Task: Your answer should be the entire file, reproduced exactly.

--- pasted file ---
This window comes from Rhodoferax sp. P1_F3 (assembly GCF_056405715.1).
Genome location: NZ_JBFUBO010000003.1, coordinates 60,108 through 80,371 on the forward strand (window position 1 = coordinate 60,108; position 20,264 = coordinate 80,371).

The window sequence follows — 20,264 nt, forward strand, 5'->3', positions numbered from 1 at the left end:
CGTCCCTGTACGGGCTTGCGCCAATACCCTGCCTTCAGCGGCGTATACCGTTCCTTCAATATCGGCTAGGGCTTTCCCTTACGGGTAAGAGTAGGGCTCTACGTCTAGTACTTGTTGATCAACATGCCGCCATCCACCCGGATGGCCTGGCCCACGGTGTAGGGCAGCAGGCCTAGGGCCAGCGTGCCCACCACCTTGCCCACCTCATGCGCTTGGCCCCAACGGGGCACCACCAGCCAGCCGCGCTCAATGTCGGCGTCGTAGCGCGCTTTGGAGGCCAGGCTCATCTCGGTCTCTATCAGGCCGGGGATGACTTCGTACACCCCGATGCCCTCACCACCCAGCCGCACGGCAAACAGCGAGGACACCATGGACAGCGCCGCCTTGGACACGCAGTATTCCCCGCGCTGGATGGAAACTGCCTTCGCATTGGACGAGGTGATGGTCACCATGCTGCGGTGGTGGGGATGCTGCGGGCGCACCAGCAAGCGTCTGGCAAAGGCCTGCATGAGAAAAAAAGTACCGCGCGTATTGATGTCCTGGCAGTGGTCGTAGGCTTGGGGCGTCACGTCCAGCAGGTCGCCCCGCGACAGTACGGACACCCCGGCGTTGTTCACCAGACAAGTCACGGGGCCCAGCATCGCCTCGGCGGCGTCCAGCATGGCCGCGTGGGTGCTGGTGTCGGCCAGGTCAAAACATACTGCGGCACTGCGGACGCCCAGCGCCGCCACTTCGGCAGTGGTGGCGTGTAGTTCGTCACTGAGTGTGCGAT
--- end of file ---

This window comes from Rhodoferax sp. P1_F3 (assembly GCF_056405715.1).
Genome location: NZ_JBFUBO010000003.1, coordinates 60,108 through 80,371 on the forward strand (window position 1 = coordinate 60,108; position 20,264 = coordinate 80,371).

The window sequence follows — 20,264 nt, forward strand, 5'->3', positions numbered from 1 at the left end:
CGTCCCTGTACGGGCTTGCGCCAATACCCTGCCTTCAGCGGCGTATACCGTTCCTTCAATATCGGCTAGGGCTTTCCCTTACGGGTAAGAGTAGGGCTCTACGTCTAGTACTTGTTGATCAACATGCCGCCATCCACCCGGATGGCCTGGCCCACGGTGTAGGGCAGCAGGCCTAGGGCCAGCGTGCCCACCACCTTGCCCACCTCATGCGCTTGGCCCCAACGGGGCACCACCAGCCAGCCGCGCTCAATGTCGGCGTCGTAGCGCGCTTTGGAGGCCAGGCTCATCTCGGTCTCTATCAGGCCGGGGATGACTTCGTACACCCCGATGCCCTCACCACCCAGCCGCACGGCAAACAGCGAGGACACCATGGACAGCGCCGCCTTGGACACGCAGTATTCCCCGCGCTGGATGGAAACTGCCTTCGCATTGGACGAGGTGATGGTCACCATGCTGCGGTGGTGGGGATGCTGCGGGCGCACCAGCAAGCGTCTGGCAAAGGCCTGCATGAGAAAAAAAGTACCGCGCGTATTGATGTCCTGGCAGTGGTCGTAGGCTTGGGGCGTCACGTCCAGCAGGTCGCCCCGCGACAGTACGGACACCCCGGCGTTGTTCACCAGACAAGTCACGGGGCCCAGCATCGCCTCGGCGGCGTCCAGCATGGCCGCGTGGGTGCTGGTGTCGGCCAGGTCAAAACATACTGCGGCACTGCGGACGCCCAGCGCCGCCACTTCGGCAGTGGTGGCGTGTAGTTCGTCACTGAGTGTGCGAT